1.16pm EDT 13:16 Today so far Here’s where the day stands so far: New York governor Andrew Cuomo said the state may be starting to hit the apex of its coronavirus crisis. But the governor extended the state’s “stay at home” order until April 29, emphasizing that this is not the time to be lax
Today so far
Here’s where the day stands so far:
- New York governor Andrew Cuomo said the state may be starting to hit the apex of its coronavirus crisis. But the governor extended the state’s “stay at home” order until April 29, emphasizing that this is not the time to be lax about social distancing guidelines.
- Trump expressed optimism about the situation even as experts warned this would be the worst week yet. The president tweeted about seeing a “light at the end of the tunnel,” even though the surgeon general said yesterday that this week would be “our Pearl Harbor moment.”
- Peter Navarro defended the use of an anti-malaria drug to fight coronavirus after arguing with Dr Anthony Fauci about the treatment. Navarro told CNN this morning that studies indicate the drug hydroxychloroquine can help coronavirus patients recover, even though experts like Fauci have said the evidence is anecdotal at best. Navarro acknowledged he and Fauci argued about this drug this weekend, confirming earlier reports of a contentious exchange in the Situation Room.
The blog will have more coming up, so stay tuned.
House speaker Nancy Pelosi announced new guidelines to “reduce the physical presence of Members and staff in the Capitol.”
“Beginning Tuesday, staff must electronically submit all Floor documents – including bills, resolutions, co-sponsors and extensions of remarks – to a dedicated and secure email system, rather than deliver these materials by hand to staff in the Speaker’s Lobby or Cloakrooms,” Pelosi said in a “Dear Colleague” letter.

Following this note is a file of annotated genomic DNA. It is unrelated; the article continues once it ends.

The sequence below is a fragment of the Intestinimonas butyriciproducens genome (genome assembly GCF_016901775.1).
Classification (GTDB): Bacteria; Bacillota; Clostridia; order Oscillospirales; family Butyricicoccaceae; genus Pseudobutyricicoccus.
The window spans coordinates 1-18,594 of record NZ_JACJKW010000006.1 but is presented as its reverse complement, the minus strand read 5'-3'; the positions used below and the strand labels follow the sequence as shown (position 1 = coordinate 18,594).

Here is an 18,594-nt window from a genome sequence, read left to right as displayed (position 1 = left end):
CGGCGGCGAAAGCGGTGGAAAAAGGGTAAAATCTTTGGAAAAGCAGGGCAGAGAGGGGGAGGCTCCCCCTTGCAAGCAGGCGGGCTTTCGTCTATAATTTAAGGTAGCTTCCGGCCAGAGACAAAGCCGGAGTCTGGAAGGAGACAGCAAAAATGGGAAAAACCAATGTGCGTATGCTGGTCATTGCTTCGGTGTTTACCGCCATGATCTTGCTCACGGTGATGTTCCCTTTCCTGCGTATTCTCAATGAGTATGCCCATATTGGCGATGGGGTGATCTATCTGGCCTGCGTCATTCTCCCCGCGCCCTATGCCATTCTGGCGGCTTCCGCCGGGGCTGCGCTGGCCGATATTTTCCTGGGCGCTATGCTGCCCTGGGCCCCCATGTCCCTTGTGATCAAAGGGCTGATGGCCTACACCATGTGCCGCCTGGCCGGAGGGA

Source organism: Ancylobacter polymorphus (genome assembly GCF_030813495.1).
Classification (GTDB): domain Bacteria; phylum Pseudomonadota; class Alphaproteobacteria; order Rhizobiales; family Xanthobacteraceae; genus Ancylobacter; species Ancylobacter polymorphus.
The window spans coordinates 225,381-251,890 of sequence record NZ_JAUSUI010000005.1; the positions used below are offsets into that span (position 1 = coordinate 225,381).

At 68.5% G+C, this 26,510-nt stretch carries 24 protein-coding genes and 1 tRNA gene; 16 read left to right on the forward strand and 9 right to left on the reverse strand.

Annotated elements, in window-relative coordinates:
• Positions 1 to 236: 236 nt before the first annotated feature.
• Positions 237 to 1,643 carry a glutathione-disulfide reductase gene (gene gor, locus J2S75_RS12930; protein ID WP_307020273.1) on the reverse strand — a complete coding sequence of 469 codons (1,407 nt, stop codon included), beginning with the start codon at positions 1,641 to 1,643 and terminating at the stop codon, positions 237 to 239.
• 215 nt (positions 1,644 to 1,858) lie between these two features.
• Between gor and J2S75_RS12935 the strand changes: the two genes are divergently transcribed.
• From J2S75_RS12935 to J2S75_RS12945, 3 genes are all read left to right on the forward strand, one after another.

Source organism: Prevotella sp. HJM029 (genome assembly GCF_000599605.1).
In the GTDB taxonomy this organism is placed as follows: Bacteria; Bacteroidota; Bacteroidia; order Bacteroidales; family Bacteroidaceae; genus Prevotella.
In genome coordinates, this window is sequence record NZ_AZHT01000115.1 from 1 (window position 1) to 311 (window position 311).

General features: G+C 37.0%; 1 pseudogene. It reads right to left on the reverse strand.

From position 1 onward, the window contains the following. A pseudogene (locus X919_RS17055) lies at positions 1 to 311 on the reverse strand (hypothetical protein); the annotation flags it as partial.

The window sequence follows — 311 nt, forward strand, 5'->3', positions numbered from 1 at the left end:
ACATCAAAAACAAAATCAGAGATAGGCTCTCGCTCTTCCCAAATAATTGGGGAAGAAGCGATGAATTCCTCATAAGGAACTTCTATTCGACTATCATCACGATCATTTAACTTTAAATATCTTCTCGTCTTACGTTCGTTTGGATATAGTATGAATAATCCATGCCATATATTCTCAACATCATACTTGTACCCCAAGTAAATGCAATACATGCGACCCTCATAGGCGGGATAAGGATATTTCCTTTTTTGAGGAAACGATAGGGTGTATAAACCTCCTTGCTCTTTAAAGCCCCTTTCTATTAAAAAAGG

The speaker said the policy would be in effect until at least April 19, as the House is not expected to return to session until April 20 at the earliest.
Pelosi has previously ruled out the possibility of having House members participate in remote voting, even after several members announced they were diagnosed with coronavirus.
Cuomo briefing summary
New York governor Andrew Cuomo just wrapped up his daily briefing on the state’s response to the coronavirus crisis.
Here’s some of what he said:
- New York has confirmed 130,869 cases of coronavirus and 4,758 deaths, far more than any other US state.
- Cuomo said the state may be starting to hit the apex of the crisis. He noted the death rate has stayed relatively flat for the past two days, but he warned that the state’s healthcare system remains overwhelmed.
- The state’s “stay at home” order has been extended until April 29. All schools and non-essential businesses will remain closed for at least another three weeks.